Where Do Fictional Characters Come From?
by Lesley Sudders
There was a boy
A very strange enchanted boy
— “Nature Boy” by eden ahbez
I recently stumbled on my old journals, out of sight for years in a storage box. In my early days of living in New York, I was a prolific journaler. I knew few people and kept busy exploring the City. On my travels, I noticed compelling individuals or groups that I described in the aforementioned journals. That can be a full-time job!
As a dabbler in fiction for as long as I can recall, I thought people and situations I observed would make their way into my stories. And sometimes they have. Fiction is an expression of the author’s life experiences (and those experiences include research into times long past or places far from home). I jotted away.
My first job in New York City was a temp assignment at a small publishing house. Friendly people worked there and invited me now and then to join them and their friends for happy hour at a nearby bar. One evening on my way to join them, I walked through a wooden barricade surrounding a large building site. It was still daylight.
One of those compelling individuals was standing guard inside the barricade, protecting just the wall, and wearing a Viking get-up. To turn on my heel and walk the other way was tempting, but I didn’t. I passed him without incident. He didn’t seem to register my presence, or that of anyone else who strolled by.
When I reached the watering hole, I told my new friends about this strange sight. “Oh, that’s eden ahbez. You know, the guy who wrote the song “Nature Boy” back in the 1940s,” someone said. “Not his real name, and he doesn’t capitalize the pseudonym.”
I remembered this song. It’s beautiful. Nat King Cole’s recording of it was a big hit. Others have recorded it as well. Its eerie, haunting melody and words have remained in my head.
“What can I get you?” the bartender asked. I ordered and joined the conversation.
As I walked home later, I hummed that song. Over that weekend I went to the magnificent New York Public Library, the one with the lion sentries, and looked up Mr. ahbez, the songwriter. A few newspaper accounts revealed that he had given the song to Nat King Cole and disappeared. Cole performed it to appreciative audiences and wanted to record it. This was delayed until Mr. ahbez was located, living under the Hollywood sign. He gave his permission.
I’d learned something. Now what?
These many years later, a version of this unusual person has not made its way into anything I’ve written – until now. A character this vivid might provide some backdrop for another story; it all depends. Perhaps he deserves to be just a memory, nearly as haunting as his song.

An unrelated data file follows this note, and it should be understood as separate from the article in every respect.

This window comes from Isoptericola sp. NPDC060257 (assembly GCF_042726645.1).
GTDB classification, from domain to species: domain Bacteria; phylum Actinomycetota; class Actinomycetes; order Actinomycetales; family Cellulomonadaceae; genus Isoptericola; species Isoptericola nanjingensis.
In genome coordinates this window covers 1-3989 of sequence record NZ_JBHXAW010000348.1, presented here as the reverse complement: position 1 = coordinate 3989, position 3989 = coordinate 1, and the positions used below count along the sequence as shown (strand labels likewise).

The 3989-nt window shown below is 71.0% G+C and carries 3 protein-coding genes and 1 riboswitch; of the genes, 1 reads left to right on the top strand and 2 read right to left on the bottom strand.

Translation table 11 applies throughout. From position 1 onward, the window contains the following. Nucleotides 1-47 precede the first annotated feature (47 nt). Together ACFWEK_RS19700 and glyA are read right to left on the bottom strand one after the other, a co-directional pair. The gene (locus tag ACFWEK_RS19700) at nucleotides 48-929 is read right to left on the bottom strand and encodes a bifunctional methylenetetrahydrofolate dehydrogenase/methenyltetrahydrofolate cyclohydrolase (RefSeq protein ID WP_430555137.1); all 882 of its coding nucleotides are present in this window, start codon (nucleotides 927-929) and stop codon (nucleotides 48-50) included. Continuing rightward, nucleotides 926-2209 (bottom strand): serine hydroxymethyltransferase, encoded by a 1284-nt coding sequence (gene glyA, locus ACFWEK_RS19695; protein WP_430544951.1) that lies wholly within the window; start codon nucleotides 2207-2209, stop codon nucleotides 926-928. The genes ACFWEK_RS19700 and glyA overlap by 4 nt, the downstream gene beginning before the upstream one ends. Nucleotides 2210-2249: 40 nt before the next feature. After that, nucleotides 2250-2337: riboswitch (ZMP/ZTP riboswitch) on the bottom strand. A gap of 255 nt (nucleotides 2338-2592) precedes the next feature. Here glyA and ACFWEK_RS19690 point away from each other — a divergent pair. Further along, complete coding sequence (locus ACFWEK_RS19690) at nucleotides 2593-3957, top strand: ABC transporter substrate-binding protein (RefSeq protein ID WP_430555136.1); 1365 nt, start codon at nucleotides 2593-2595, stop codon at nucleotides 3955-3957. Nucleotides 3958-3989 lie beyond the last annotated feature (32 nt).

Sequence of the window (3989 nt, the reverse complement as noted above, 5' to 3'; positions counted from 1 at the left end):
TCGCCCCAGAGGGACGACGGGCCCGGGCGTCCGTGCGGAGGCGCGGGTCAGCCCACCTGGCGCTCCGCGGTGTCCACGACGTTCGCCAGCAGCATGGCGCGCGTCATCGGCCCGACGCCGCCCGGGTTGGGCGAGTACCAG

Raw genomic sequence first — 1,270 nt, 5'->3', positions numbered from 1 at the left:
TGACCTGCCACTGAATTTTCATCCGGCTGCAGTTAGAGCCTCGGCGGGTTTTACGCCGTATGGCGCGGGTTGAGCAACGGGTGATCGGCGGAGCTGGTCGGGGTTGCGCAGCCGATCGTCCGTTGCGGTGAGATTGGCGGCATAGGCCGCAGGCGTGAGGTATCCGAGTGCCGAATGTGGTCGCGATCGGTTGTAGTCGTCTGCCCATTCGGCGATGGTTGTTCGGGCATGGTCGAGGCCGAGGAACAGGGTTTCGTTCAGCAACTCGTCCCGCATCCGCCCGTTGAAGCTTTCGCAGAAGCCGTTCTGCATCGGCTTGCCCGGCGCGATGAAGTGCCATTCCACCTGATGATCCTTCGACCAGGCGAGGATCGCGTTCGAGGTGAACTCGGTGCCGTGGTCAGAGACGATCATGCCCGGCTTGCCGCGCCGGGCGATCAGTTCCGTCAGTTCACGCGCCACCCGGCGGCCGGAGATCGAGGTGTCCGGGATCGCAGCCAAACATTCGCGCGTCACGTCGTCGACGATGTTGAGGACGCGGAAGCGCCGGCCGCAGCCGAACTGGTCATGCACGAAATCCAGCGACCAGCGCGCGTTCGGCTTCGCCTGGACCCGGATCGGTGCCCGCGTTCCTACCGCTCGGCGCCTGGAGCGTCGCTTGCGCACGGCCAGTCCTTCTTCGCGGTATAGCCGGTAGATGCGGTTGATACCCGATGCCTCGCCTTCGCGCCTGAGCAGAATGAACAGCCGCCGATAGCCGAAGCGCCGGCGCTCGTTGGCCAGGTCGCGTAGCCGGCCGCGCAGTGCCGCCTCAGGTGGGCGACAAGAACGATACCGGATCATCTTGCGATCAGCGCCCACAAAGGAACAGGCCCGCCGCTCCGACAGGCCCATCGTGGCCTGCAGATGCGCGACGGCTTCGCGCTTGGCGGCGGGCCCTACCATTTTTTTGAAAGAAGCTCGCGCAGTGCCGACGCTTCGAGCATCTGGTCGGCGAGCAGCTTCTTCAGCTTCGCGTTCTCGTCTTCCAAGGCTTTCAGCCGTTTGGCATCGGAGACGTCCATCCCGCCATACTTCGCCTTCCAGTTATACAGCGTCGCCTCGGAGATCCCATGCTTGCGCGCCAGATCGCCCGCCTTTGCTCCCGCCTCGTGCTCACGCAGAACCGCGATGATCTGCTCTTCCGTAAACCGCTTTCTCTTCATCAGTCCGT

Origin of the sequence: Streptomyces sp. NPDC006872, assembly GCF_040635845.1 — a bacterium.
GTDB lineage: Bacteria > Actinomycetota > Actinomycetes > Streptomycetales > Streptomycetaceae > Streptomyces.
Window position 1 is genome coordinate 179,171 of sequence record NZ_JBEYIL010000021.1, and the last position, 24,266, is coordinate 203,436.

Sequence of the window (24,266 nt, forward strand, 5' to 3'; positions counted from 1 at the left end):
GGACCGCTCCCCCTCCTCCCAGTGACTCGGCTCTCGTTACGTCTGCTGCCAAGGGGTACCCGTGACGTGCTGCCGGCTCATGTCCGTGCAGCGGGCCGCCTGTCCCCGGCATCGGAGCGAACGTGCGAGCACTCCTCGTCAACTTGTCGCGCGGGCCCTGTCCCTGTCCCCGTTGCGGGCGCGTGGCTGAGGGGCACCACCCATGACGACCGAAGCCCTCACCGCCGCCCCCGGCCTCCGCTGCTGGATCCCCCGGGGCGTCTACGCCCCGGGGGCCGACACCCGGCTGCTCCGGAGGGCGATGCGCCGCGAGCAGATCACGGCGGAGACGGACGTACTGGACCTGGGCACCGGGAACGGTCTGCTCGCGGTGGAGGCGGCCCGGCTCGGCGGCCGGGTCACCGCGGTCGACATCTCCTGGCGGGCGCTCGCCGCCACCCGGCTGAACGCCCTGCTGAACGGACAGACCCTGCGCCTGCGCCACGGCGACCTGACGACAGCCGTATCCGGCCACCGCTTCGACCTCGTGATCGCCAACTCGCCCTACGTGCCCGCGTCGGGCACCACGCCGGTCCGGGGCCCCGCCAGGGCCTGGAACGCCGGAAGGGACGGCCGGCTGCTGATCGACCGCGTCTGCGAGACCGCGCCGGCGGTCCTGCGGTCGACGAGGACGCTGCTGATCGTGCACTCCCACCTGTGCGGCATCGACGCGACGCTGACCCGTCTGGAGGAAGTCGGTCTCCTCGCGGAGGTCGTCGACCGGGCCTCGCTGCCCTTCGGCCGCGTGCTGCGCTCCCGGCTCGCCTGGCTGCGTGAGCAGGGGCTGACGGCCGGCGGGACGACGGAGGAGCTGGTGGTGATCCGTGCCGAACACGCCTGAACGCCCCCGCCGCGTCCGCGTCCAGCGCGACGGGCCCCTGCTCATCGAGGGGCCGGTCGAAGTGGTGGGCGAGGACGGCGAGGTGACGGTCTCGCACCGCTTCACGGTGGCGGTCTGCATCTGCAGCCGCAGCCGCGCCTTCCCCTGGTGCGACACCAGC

In the vast storehouse of Internet information, I recently read more about him. Although born in Brooklyn, he spent much of his life in California. He wrote other songs, but apparently never cared about financial gain. He embraced closeness to nature and lived with his wife and child “off the land” in Northern California. Their way of life would have been described years later as the hippie lifestyle. They were ahead of the times.
In view of that, I came to doubt my long-held belief about the Viking/songwriter. Despite his New York roots, eden ahbez was probably not the man I had seen all those years ago, although both men shared height and long reddish-blonde hair. I have no idea why someone told me he was the composer. Putting me on? Maybe. An honest mistake, I think. The Viking guy is in my memory as well, whoever he was.
A few years later, still in New York, I met through my husband a couple who were hard to forget. The man was a vile person beneath a charming exterior, the woman beautiful but deceitful. He was not young then, and I assume is now long gone. They were easy to characterize and they appear in a modified form in my first mystery novel, and two sequels written by my husband and writing collaborator. I hope I captured some essential truth about them.
I’m now working on something where the protagonist seems to have arrived in my brain fully formed and ready to act, bearing little or no resemblance to a real person of my experience. The more one uses one’s brain – the more one reads, observes, or listens – the more likely these fictional images will pop up. Or do all those images come from something beyond our understanding? So much more to consider.
A Viking, huh. I tucked away that journal and smiled.
Lesley Sudders has published a mystery, The Brodick Affair, writing as Les Brierfield, and is at work on her next novel and several short stories. A Colorado native, she lives in Arizona with her husband and writing collaborator Eduardo Cervino (E.C. Brierfield). Follow her blog: Les Brierfield, Author. Lesley welcomes contact at email@example.com.